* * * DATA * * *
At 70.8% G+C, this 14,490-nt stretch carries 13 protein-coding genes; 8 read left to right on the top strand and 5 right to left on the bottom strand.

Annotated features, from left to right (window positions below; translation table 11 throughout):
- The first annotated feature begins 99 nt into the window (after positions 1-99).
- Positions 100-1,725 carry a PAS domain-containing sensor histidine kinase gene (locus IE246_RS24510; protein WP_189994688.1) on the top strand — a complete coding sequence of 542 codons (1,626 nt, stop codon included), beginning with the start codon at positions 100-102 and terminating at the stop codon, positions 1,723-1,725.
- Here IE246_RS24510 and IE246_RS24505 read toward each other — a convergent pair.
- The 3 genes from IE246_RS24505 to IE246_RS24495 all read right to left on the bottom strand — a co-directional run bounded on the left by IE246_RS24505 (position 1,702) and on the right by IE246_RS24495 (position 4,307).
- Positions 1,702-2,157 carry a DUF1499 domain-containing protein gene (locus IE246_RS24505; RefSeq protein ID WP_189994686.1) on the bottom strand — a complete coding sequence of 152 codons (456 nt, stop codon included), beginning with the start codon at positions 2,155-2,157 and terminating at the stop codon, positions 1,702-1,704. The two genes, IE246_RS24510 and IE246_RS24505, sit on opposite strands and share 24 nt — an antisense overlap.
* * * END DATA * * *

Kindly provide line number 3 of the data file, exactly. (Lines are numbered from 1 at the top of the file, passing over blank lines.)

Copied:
- The first annotated feature begins 99 nt into the window (after positions 1-99).